In addition to basic fan tests in our Massive Fan Shootout, we've thoroughly analyzed noise characteristics of the contenders and determined noise pressure levels in 1/3 octave bands. Our experiment is compliant with ISO 3744. We use a measuring face in the form of a parallelepiped (five measurement points), 0.25 m measuring distance (for better detection of individual peculiarities of noise generated by test objects). The background noise level in the process of the experiment is constant - 15 dBA.
Let's proceed to our test results and comments! 80x80x25 mm Fans.
Arctic Cooling Arctic Fan 8
The spectrum is not quite illustrative, but we can still see some peculiarities of noise generated by Arctic Fan 8. There is a noticeable surge in low frequencies (200 Hz and 250 Hz bands) — that's the so-called characteristic frequency, which is determined by the formula f=(RPM*n)/60, where RPM is the rotational speed, n is the number of blades, physically being a fundamental component of the aerodynamic noise. The second "hump" in the spectrum in 400 Hz and 500 Hz bands can also be interpreted as the second harmonic in the characteristic frequency. Another surge in the 1250 Hz band is not easy to explain. Here is our hypothesis — it's manifestation of engine popping (electromechanical component of noise, which is generated by non-smoothed-out switching between inductor coils.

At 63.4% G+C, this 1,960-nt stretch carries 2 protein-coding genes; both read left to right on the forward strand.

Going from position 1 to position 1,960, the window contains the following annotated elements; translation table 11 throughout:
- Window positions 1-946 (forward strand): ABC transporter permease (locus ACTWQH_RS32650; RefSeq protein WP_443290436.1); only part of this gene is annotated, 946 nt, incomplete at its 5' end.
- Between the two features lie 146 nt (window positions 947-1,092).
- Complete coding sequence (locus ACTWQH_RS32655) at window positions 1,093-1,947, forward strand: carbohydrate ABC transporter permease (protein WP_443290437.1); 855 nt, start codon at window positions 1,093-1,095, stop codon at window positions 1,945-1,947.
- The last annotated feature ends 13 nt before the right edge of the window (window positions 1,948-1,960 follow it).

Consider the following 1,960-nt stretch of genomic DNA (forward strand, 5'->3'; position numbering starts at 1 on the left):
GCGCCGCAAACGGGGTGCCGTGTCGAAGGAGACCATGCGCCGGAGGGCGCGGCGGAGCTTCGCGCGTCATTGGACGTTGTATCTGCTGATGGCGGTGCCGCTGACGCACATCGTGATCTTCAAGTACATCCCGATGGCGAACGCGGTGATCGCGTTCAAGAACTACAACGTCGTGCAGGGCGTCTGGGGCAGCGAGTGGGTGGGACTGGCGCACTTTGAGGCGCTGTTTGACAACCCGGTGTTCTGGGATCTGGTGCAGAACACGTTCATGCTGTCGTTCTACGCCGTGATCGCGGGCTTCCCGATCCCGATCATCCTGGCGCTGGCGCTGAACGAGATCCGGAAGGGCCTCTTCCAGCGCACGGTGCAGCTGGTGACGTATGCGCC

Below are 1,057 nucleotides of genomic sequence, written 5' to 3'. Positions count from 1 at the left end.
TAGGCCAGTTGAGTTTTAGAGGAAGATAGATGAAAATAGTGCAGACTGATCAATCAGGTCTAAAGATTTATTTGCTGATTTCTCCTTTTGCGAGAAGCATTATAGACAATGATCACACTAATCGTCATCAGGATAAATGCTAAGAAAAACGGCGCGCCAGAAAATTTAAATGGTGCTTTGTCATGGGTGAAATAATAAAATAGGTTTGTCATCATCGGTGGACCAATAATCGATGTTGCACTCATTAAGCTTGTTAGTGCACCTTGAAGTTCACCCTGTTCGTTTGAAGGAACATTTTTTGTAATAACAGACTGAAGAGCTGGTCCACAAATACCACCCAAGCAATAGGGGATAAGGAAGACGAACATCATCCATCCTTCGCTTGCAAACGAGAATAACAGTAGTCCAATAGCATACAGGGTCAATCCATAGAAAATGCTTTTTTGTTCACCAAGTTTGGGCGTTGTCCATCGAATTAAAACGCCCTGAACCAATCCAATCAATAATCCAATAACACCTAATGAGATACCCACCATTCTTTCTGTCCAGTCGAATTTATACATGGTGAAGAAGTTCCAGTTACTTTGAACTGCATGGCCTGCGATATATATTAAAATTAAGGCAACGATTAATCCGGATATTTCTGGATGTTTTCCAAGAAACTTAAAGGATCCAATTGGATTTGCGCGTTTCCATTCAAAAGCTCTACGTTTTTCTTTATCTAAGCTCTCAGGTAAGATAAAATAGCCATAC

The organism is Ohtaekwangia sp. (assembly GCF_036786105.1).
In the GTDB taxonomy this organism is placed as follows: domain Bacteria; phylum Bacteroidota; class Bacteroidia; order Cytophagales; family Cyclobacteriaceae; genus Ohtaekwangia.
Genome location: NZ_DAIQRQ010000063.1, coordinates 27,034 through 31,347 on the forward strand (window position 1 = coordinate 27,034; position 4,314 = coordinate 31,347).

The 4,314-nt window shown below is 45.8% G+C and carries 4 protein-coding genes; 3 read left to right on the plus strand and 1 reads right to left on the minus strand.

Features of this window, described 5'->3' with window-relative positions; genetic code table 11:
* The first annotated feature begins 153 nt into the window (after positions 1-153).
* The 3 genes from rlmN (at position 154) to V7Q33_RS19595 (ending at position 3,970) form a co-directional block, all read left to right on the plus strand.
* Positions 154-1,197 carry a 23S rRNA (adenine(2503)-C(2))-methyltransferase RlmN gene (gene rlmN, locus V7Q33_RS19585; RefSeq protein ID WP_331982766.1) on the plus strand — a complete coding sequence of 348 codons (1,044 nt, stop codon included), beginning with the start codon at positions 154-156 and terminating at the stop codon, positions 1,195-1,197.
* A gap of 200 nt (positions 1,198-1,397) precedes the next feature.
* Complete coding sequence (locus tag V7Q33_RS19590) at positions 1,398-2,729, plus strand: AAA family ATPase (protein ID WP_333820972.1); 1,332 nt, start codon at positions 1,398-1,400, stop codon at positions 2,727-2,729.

Arctic Cooling Arctic Fan 8L
This situation is much better than with Arctic Fan 8. The main "acoustic energy" is concentrated in the low frequency zone — characteristic frequency (160 Hz and 200 Hz). Then goes a neat spectrum. As a result, noise generated by Arctic Fan 8L is subjectively perceived as a superposition of well-muffled low-frequency sound and soft rustling of air.
Cooler Master Tri-Blade TBF-B81-E1
Quite an illustrative spectrum. The main peculiarity is a distinct peak of the characteristic frequency at 125 Hz (higher than the "neighboring" levels by 16-17 dB!) Subjectively, this tone in the noise sounds like a cardinally muffled propeller jet (quiet "din"). There is also the second distinct harmonic in the major tone at 250 Hz and the third harmonic spread out at 400 Hz, 500 Hz, and 630 Hz (there is evidently some turbulent noise generated by impeller/stator. Another peak (1250 Hz) indicates engine popping, which you can hear in Tri-Blade TBF-B81-E1.
Cooler Master SAF-B83-E1-GP
We again hear that aerodynamic noise, "generated" by the characteristic frequency, prevails — a distinct peak at 250 Hz, and the second and third harmonics at 500 Hz and 1 kHz. There is also some rise in the middle of the spectrum (1-2 kHz), which probably has to do with noise effects at stator's carriers spiced up with "engine popping".
Cooler Master SAF-S84-E1-GP
Aerodynamic noise of the low-speed SAF-S84-E1-GP impeller is expectedly even — harmonics of the characteristic frequency are not prominent (there are some insignificant surges at 160 Hz and 400 Hz). At the same time, we can already notice some electric traces of engine popping against the muffled aerodynamic background (the first harmonic is at 1 kHz and 1.25 kHz, the second harmonic — at 2.5 kHz).